A Quick Shoot in a Tight Space

January 25, 2010

Photo Tips, Portrait

DPE article 2

While helping film an educational DVD for Photo Basics by Westcott, I took the liberty of photographing their talent for an impromptu photo shoot. The DVD was demonstrating the ease of lighting a green screen with the new Photo Basic uLites and was being filmed in a storage bay attached to a storage unit facility.

I used one of the new uLites that has a 20″x20″ softbox which houses a 500watt photoflood bulb. I wanted extreme DoF so I was shooting with a Canon 85mm f1.2 wide open on a 5D body. Whenever I shoot at f1.2 I always make sure to focus on the eye which is closest to the camera. (This is where I almost always focus for portraits but with the aperture that wide it is even more critical to make sure the focus is right on.)

I took the light out into the hallway and placed the talent in front of one of the units overhead doors. I liked the contrast in angles of the horizontal lines of the door in the background and the vertical lines of the wall he was leaning on.

The light was placed two feet above the subjects head and directly above the camera. Because the power of the uLite was so great I was able to get a shutter speed of 1/1000th of a sec at ISO 100, this allowed me to shoot freehand off a tripod.

For this shot I was lying on the ground shooting up at the subject while the light was directly above me and 4 feet from the subject creating a butterfly lighting pattern. That distance allowed me to illuminate the entire subject and part of the background while still providing beautiful soft wraparound light.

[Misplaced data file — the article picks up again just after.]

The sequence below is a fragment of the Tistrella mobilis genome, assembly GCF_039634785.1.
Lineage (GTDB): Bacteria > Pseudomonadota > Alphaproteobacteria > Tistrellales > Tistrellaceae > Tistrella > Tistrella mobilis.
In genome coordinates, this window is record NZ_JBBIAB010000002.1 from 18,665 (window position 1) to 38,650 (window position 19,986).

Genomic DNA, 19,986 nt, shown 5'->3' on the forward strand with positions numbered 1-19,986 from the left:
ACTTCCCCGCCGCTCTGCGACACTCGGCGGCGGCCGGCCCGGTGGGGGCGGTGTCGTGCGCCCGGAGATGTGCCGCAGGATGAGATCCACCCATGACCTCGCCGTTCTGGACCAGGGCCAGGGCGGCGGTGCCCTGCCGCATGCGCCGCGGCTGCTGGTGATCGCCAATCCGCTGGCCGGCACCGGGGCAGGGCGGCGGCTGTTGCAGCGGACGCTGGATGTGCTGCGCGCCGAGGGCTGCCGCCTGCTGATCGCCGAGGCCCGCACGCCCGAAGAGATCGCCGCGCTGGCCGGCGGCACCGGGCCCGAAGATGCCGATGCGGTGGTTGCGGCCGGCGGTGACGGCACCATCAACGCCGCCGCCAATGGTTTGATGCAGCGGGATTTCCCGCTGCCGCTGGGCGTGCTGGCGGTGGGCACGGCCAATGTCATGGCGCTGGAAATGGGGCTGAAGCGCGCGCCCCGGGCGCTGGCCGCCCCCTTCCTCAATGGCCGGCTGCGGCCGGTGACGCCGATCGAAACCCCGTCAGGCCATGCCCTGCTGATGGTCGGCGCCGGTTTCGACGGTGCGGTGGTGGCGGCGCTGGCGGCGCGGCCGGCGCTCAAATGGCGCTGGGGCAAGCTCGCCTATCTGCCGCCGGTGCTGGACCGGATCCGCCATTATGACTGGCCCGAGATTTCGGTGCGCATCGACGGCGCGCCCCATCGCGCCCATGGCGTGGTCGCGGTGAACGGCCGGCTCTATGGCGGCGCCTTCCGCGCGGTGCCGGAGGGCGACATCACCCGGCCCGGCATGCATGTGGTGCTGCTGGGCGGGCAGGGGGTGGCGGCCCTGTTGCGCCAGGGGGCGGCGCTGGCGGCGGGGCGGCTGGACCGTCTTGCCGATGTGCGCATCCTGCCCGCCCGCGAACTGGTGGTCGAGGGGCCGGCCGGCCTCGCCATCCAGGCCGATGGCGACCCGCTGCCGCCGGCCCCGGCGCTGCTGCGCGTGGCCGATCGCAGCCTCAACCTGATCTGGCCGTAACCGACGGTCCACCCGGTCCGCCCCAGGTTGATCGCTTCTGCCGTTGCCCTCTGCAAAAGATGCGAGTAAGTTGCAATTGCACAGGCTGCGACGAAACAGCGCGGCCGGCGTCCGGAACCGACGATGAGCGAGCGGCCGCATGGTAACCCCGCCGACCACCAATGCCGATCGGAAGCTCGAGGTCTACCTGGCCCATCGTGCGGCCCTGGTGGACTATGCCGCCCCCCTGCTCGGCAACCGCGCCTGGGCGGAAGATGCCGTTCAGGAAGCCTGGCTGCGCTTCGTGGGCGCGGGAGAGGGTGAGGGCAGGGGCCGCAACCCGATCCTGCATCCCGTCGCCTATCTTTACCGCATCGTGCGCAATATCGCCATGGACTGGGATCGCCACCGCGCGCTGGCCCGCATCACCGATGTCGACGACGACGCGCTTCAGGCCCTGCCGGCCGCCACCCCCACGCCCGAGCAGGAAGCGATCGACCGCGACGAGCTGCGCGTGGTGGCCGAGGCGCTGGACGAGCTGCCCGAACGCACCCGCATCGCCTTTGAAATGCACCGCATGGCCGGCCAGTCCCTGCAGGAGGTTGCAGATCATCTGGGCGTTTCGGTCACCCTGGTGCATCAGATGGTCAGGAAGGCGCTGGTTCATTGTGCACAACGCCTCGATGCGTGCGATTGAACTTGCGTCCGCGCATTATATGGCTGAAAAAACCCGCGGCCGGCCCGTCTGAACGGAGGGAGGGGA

This shot was only possible because of the portability of the uLites which allowed me to correctly light and shoot in such a tight space.


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This post was written by:

- who has written 3 posts on The Digital Photo Experience.

Specializing in wedding and portrait photography John serves the NW Ohio area via a loft studio in downtown Toledo’s Historic Warehouse District. In 2008 John partnered with the F.J. Westcott Company as their Technical Representative. John still operates Optical Exposure Photography along with his downtown studio although he is now primarily shooting destination weddings all around the world. John also travels with Westcott teaching Lighting Seminars and speaking at photography events throughout the year. You can check out F.J. Westcott’s website at http://www.fjwestcott.com


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